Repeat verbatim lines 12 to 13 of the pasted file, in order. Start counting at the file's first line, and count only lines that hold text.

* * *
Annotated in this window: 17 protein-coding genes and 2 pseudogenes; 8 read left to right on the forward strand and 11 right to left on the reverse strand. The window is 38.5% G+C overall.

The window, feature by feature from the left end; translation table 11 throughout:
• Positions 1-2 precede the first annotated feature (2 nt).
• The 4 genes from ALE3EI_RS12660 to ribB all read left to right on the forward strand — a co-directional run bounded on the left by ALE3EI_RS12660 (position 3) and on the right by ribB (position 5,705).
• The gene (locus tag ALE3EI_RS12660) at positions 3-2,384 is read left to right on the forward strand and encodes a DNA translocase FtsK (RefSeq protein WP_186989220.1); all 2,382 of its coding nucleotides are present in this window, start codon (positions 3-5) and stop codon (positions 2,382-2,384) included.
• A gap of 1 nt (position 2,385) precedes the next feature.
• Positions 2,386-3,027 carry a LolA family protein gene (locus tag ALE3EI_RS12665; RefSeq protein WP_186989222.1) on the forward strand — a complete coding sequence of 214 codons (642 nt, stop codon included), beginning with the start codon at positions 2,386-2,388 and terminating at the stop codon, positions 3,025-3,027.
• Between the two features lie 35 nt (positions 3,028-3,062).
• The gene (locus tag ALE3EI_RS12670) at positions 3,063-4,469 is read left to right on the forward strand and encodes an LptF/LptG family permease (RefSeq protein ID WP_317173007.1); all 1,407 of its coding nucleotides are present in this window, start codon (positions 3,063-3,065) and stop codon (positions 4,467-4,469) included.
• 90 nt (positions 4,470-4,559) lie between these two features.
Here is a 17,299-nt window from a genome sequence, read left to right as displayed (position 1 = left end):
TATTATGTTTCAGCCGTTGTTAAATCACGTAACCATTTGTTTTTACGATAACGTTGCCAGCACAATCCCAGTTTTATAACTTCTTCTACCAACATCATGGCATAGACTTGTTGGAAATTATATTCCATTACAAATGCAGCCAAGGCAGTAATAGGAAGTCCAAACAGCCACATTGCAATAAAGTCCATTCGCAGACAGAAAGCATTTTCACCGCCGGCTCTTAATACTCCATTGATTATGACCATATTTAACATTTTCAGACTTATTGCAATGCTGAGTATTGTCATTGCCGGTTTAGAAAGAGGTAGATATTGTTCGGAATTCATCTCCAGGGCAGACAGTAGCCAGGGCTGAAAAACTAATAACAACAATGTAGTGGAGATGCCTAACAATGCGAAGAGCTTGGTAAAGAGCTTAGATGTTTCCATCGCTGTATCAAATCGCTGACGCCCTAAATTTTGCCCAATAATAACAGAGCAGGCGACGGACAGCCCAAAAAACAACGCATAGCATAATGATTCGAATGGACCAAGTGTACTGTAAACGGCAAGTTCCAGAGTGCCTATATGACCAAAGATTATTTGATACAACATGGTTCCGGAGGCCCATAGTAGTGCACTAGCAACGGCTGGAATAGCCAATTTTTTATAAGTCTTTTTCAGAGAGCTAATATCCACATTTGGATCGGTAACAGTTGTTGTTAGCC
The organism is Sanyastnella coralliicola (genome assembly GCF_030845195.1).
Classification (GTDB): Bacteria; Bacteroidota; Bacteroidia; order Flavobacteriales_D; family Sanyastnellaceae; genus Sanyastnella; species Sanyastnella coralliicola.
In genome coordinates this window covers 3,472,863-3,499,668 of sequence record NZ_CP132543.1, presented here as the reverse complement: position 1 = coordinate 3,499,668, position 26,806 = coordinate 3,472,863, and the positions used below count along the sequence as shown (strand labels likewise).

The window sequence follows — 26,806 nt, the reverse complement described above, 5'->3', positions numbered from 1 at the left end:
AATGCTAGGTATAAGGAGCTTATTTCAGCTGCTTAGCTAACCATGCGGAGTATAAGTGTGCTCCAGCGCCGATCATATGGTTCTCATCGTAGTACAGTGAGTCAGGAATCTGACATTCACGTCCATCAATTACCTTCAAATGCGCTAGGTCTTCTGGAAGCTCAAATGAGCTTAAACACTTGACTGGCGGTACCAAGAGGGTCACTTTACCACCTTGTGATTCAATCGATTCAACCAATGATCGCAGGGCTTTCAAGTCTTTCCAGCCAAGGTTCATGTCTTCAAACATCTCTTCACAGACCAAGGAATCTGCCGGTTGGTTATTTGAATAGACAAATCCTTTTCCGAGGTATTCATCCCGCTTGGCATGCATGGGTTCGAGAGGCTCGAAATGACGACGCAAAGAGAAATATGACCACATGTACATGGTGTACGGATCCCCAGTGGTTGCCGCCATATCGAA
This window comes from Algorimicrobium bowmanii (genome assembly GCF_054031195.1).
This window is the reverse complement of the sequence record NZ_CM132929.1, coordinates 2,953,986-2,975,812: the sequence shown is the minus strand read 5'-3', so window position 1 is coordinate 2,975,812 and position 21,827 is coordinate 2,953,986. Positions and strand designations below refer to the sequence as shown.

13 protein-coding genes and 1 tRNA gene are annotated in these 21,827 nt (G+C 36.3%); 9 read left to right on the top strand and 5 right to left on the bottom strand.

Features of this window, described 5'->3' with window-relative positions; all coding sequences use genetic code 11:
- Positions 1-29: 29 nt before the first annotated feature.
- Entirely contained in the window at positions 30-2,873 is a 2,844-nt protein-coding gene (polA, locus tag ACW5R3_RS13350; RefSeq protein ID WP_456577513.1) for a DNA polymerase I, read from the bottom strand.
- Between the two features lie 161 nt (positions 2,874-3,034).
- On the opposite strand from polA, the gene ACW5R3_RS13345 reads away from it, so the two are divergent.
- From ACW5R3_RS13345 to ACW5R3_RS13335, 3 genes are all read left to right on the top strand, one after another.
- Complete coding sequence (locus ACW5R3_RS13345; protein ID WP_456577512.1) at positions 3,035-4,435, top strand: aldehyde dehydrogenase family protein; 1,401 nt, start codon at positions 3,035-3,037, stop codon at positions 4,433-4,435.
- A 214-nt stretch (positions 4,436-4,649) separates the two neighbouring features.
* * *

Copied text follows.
TATTATGTTTCAGCCGTTGTTAAATCACGTAACCATTTGTTTTTACGATAACGTTGCCAGCACAATCCCAGTTTTATAACTTCTTCTACCAACATCATGGCATAGACTTGTTGGAAATTATATTCCATTACAAATGCAGCCAAGGCAGTAATAGGAAGTCCAAACAGCCACATTGCAATAAAGTCCATTCGCAGACAGAAAGCATTTTCACCGCCGGCTCTTAATACTCCATTGATTATGACCATATTTAACATTTTCAGACTTATTGCAATGCTGAGTATTGTCATTGCCGGTTTAGAAAGAGGTAGATATTGTTCGGAATTCATCTCCAGGGCAGACAGTAGCCAGGGCTGAAAAACTAATAACAACAATGTAGTGGAGATGCCTAACAATGCGAAGAGCTTGGTAAAGAGCTTAGATGTTTCCATCGCTGTATCAAATCGCTGACGCCCTAAATTTTGCCCAATAATAACAGAGCAGGCGACGGACAGCCCAAAAAACAACGCATAGCATAATGATTCGAATGGACCAAGTGTACTGTAAACGGCAAGTTCCAGAGTGCCTATATGACCAAAGATTATTTGATACAACATGGTTCCGGAGGCCCATAGTAGTGCACTAGCAACGGCTGGAATAGCCAATTTTTTATAAGTCTTTTTCAGAGAGCTAATATCCACATTTGGATCGGTAACAGTTGTTGTTAGCC
The organism is Sanyastnella coralliicola (genome assembly GCF_030845195.1).